I also watched a handful more episodes of Space Academy.  The show is OK, but never quite reaches the levels of imagination it could have.  And the cast is wonky.  The little kid annoying, and the ‘dashing’ lead guy looks like an extra confused Joey Lawrence.  Jason of Star Command was certainly better, not just in production but in writing.

    I managed to finish The Defiant Agent by Andre Norton.  I’d been picking away at it on my commute to work for a couple weeks, but wasn’t putting in any serious time/effort.  Without the internet to suck up so much of my time, I banged out that book in very little time.

    And, I still had time to read the Harlan Ellison graphic novel Phoenix Without Ashes.  Look, I know he’s beloved, but I’m not the biggest Ellison fan.  90% of that comes from the man himself.  Seeing him in interviews, on Politically Incorrect, and reading about his litigious antics, he just comes off as the worlds biggest ass (please don’t sue me, Mr. Ellison, for expressing my reaction to your public persona).  Now, that said, he has frequently been attached to projects I’ve enjoyed quite a bit.  He wrote one of the best episodes of Star Trek, wrote some pretty good Outer Limits (even one of the better New Outer Limits episodes was based on something of his), worked on Babylon 5, and though he struck his name from it, the short lived, but very cool 70s show, The Star Lost.

    It is that final tidbit, his work on The Star Lost that ties in to the graphic novel.  Phoenix Without Ashes is pretty much the pilot episode of that show done as a comic.  The idea is great, and it introduces a lot of potential, which the show went on to explore, though it never got very far.  I love the concepts.  Classic sci-fi stuff, with semi-primitive folk discovering they’re living in the ruins of a once great civilization.  Exploring not only the ruins, but the mysteries that created them.  Very cool.  However, here’s my frustration.  This seems to be a stand alone project.  I’ve seen no listing for a volume 2 or any kind of continuation.  This is an introduction, but it seems to have been left to stand on its own.  Erg.  To a degree, that’s more frustrating than the show, which got a season, but ended at a really interesting place.  Anyway, for the ideas alone, it’s worth checking out.  Sure, they’re nothing really new, but they’re done well.  And if you find out there’s going to be more to it, please let me know.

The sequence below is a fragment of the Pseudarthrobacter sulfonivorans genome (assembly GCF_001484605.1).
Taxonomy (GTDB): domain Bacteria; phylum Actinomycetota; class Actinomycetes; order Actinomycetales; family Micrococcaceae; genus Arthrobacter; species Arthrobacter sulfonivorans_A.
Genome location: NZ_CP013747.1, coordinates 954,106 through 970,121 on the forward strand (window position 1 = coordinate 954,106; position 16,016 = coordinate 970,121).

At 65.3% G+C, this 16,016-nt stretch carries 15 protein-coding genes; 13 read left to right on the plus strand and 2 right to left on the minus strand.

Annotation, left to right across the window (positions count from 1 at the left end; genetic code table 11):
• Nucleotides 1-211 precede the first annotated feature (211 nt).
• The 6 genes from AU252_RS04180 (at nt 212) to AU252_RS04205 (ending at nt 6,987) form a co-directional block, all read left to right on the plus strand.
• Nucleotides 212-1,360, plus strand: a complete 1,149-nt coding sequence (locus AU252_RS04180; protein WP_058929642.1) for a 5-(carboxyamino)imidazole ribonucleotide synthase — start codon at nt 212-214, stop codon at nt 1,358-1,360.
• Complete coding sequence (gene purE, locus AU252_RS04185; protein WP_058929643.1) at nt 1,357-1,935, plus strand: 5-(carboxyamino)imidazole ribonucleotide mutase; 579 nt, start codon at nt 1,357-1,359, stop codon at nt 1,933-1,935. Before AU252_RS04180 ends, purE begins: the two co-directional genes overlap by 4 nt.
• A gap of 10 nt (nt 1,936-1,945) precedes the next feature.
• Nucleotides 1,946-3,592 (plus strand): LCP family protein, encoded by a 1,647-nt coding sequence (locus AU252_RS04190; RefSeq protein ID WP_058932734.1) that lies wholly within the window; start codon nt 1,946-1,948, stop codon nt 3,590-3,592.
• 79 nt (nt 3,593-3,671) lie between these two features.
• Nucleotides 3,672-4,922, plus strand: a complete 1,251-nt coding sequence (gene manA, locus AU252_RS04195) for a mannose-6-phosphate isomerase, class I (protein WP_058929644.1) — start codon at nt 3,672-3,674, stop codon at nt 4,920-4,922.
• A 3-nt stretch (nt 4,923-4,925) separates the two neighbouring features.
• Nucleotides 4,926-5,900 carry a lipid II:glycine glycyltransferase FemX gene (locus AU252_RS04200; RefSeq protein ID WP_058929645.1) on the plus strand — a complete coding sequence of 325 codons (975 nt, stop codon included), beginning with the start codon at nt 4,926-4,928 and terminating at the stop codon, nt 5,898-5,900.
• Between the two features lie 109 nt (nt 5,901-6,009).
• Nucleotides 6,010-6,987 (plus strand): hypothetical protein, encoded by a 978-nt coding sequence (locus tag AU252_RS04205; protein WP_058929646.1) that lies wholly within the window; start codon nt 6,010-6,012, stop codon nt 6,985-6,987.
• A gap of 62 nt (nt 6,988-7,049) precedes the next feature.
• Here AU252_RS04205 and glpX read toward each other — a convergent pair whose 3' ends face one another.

On Sunday, Ben and I traveled once more into the DC, where we visited The National Archives.  If you’re in DC, check it out.  It works much better as an American History museum than the actual American History Museum.  It has lots of very cool exhibits, including some very interesting stuff about patents and inventions.  And, of course, the documents on display are impressive, though the room they’re in is quite dark, and many of the documents are faded past the point of being legible.  Still, you can almost taste the history.

    So, I’m learning what people did before the internet.  And you know what?  It’s not all bad.  Don’t get me wrong, the internet is awesome and a great tool.  And as soon as I’m able, I’ll get myself plugged back in.  But sometimes it’s nice to tune out for a while, take time to look around, and get back to some things you liked before instant communication became an everyday thing.  Heck, I almost feel like writing letters to folks.  Just for fun.  I’m not going to, but the thought has crossed my mind.